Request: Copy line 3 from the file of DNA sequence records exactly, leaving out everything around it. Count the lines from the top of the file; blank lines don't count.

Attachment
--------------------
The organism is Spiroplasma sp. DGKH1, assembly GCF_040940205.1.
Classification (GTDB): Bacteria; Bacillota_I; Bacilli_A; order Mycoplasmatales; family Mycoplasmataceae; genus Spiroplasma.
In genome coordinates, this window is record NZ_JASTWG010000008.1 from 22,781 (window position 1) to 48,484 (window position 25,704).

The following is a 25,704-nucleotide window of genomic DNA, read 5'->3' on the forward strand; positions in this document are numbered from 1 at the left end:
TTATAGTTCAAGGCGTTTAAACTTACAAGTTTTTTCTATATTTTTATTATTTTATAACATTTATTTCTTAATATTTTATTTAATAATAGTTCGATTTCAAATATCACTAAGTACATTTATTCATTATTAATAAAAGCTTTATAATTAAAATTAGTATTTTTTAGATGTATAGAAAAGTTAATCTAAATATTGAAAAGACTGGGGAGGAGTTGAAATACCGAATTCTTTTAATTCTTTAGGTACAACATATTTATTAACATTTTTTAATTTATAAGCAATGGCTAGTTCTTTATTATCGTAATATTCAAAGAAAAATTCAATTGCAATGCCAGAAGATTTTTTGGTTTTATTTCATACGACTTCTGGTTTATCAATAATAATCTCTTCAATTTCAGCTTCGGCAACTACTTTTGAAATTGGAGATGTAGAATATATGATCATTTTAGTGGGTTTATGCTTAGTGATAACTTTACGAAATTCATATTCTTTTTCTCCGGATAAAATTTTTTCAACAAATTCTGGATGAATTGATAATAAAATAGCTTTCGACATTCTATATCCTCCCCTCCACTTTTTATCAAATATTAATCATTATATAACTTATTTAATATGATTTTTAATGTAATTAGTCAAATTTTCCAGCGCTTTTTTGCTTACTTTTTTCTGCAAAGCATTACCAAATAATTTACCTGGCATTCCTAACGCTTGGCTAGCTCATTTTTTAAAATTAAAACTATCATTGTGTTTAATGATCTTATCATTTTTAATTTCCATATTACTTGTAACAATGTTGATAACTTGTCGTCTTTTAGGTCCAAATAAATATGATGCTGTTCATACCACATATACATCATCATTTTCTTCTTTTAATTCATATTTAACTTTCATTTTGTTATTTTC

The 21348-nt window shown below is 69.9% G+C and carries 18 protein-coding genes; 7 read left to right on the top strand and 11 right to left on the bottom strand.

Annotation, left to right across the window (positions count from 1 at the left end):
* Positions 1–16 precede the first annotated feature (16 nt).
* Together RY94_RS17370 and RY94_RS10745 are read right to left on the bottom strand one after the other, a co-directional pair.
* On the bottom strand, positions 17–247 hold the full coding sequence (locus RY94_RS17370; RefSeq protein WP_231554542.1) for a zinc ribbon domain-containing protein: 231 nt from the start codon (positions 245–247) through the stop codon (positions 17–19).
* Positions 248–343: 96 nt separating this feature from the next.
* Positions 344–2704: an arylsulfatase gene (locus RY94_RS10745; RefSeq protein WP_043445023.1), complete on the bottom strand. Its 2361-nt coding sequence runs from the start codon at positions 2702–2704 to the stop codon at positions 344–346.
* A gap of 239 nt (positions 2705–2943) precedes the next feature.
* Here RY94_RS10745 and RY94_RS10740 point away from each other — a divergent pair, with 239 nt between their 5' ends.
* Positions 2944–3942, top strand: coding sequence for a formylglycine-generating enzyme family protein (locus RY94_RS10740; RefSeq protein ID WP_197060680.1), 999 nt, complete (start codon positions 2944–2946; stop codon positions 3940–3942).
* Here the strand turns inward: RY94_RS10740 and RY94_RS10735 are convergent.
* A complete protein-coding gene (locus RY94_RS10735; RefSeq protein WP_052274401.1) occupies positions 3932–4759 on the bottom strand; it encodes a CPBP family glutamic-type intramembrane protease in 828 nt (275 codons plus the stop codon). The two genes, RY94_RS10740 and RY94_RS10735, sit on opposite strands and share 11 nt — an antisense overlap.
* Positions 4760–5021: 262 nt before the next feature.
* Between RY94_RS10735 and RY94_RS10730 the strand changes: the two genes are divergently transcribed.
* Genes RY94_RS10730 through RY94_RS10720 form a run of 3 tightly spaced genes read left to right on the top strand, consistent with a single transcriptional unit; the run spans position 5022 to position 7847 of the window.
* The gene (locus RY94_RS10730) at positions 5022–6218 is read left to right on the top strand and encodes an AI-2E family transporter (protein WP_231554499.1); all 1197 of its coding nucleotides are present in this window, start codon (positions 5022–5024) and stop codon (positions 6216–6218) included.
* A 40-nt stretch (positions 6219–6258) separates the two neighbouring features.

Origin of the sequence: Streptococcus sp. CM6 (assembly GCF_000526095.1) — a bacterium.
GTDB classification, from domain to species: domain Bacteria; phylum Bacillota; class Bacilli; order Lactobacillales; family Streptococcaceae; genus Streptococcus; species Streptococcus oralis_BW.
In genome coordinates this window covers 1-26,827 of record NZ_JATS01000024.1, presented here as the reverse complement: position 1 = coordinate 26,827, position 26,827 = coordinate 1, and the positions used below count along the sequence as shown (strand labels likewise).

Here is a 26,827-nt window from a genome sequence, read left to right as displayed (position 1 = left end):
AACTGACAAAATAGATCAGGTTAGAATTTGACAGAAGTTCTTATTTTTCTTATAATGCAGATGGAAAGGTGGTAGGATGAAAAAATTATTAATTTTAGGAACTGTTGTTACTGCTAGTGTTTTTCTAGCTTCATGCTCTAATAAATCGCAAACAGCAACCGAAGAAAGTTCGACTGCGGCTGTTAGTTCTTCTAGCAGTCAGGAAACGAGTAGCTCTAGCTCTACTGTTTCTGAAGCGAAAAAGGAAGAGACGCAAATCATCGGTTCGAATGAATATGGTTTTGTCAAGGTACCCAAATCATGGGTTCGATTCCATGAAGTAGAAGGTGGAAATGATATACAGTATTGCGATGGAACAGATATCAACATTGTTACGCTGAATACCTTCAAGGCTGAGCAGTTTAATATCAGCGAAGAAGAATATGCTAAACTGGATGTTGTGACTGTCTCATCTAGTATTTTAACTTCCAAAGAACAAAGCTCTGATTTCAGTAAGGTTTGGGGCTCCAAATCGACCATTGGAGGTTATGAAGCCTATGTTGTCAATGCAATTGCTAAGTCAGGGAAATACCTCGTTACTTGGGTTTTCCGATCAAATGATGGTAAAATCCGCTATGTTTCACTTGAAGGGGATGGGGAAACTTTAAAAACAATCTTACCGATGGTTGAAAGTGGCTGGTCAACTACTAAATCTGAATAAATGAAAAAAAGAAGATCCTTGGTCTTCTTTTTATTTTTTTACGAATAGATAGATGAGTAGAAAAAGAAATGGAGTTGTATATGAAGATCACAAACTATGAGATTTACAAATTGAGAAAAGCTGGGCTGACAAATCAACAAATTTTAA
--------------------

In genome coordinates, this window is record NZ_JASTWG010000008.1 from 22,781 (window position 1) to 48,484 (window position 25,704).